Amid economic depression, there is comfort in food

One bright spot stands out in all the economic woe: food is set to become cheaper.

ABU DHABI, UNITED ARAB EMIRATES - December 6, 2008: People shop for produce at Lulu Hypermarket at al Wahda mall. There is an increase in pedestrian traffic and shopping surrounding the holidays in Abu Dhabi.
( Ryan Carter / The National ) *** Local Caption ***  RC004-Shopping.JPGRC004-Shopping.JPG
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One bright spot stands out in all the economic woe: food is set to become cheaper. "Petrol prices have gone down and the dollar's up, so prices should go down," said V Nandakumar, the corporate communication manager at Emke Group, which runs LuLu Hypermarkets. "But it might not happen right away because we bought some of the products some time back, when the cost was high. So for the actual effect to take place will take some time."

As families grapple with tighter credit conditions and growing unemployment prospects, lower food costs will be a welcome relief. Last March, inflation in the Emirates hit a record high of 12 per cent - up from 11.1 per cent in 2007, which was then a 20-year high. A surging oil price and a weak dollar last year meant soaring inflation in a country that imports 80 per cent of its food. Rice prices in particular rose to unprecedented levels worldwide, ballooning from US$650 (Dh2,386) per tonne to a 25-year high of $1,000 in the first three months of last year.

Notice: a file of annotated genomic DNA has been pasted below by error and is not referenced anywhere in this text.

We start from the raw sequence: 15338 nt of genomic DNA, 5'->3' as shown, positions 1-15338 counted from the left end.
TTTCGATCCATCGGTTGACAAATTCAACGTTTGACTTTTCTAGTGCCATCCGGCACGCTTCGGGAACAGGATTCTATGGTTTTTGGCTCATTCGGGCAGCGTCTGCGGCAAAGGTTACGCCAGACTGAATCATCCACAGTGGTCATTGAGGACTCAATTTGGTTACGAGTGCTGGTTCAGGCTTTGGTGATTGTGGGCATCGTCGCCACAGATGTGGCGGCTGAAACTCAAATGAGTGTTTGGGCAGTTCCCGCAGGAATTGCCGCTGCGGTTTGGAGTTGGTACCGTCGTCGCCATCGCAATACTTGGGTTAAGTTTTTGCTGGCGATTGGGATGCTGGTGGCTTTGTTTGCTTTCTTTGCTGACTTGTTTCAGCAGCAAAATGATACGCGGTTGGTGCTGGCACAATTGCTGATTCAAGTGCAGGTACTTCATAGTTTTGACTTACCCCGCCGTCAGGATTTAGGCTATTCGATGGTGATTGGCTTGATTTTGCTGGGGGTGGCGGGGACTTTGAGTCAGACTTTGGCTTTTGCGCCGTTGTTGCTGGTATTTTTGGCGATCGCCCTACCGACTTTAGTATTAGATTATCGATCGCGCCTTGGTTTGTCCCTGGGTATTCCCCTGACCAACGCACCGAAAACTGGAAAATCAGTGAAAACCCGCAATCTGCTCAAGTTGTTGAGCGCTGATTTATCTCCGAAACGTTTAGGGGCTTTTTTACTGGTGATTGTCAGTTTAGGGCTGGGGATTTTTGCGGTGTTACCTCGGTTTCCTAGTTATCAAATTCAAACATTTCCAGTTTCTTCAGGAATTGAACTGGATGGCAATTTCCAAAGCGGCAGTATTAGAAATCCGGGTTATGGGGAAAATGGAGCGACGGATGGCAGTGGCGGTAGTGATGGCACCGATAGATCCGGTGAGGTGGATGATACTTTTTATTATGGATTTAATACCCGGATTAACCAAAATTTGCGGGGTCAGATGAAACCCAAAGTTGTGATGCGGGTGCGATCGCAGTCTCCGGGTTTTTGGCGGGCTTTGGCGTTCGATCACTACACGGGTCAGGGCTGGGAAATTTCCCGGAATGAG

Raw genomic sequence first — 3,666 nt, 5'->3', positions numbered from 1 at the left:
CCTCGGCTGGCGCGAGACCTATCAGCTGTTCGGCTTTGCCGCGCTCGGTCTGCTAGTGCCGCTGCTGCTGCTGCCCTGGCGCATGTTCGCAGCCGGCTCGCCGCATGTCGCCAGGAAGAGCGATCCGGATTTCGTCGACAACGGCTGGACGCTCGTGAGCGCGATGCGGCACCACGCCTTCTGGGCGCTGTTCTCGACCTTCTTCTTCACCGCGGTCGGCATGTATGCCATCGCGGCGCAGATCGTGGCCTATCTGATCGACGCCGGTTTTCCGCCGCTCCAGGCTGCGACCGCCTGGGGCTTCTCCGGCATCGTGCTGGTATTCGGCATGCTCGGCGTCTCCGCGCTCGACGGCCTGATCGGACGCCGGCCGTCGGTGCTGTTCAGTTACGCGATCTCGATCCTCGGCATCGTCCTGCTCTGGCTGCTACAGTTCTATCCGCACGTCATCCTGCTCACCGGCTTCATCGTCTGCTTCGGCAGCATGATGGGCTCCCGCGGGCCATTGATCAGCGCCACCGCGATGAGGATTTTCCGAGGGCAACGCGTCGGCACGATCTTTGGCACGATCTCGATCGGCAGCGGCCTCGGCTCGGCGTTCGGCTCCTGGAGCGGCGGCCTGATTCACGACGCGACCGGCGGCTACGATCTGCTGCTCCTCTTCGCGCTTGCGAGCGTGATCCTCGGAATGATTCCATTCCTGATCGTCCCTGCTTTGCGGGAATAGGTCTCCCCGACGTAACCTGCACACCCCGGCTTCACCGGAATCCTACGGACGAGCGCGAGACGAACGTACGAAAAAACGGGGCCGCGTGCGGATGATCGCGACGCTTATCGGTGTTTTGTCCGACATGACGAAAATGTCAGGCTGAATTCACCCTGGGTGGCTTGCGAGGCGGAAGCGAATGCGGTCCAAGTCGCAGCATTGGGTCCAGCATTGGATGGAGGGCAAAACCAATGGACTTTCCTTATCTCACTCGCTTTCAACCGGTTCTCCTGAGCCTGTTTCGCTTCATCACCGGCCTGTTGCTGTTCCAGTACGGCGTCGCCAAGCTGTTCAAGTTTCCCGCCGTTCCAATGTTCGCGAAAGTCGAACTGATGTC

Last April, the Government began signing agreements with major food retailers to freeze prices of basic commodities such as cooking oil, flour and eggs at 2007 levels. "It was very difficult," said Mr Nandakumar. "On one side, we had to keep the prices very affordable for the customers, while at the same time trying to get product into our stores." Some retailers struggled to honour the voluntary price caps and began selling items at prices above the caps. Others simply pulled certain items off the shelves to avoid taking a loss.

The Abu Dhabi Government even began looking into purchasing farmland in Pakistan and Egypt so it could produce its own crops and reduce the dependence on food imports. These plans are now on hold because of tight credit markets. Retailers received a reprieve late last year when demand for oil started to dip, alongside the price, and food prices returned to the levels of June 2007. The Ministry of Economy then signed agreements with major retailers to reduce the prices of basic foodstuffs to reflect the lower importing costs, said Dr Hashim Saeed al Neaimi, the director of the Department of Consumer Protection. Prices would be lower, but would not drop drastically, he said. "And it will take some time."

The latest Department of Planning and Economy index confirms that prices have fallen. About 44 per cent of items in a typical basket of food staples - including meat, eggs and vegetables - dropped in price between the last week of November and the third week of December. Although oil had started to rise again, the price would continue to be volatile, said Andy Barnett, a professor of economics at the American University of Sharjah. And with demand for oil expected to fall, food prices could fall further, he said.

Mr Nandakumar said he expected more food price cuts at the hypermarket chain early this year, but hoped prices would then stabilise. "We all know prices have come down," he said. "We all know that the economy has a recession, globally. We are not isolated here. We hope that the prices come down and things become easier for everybody."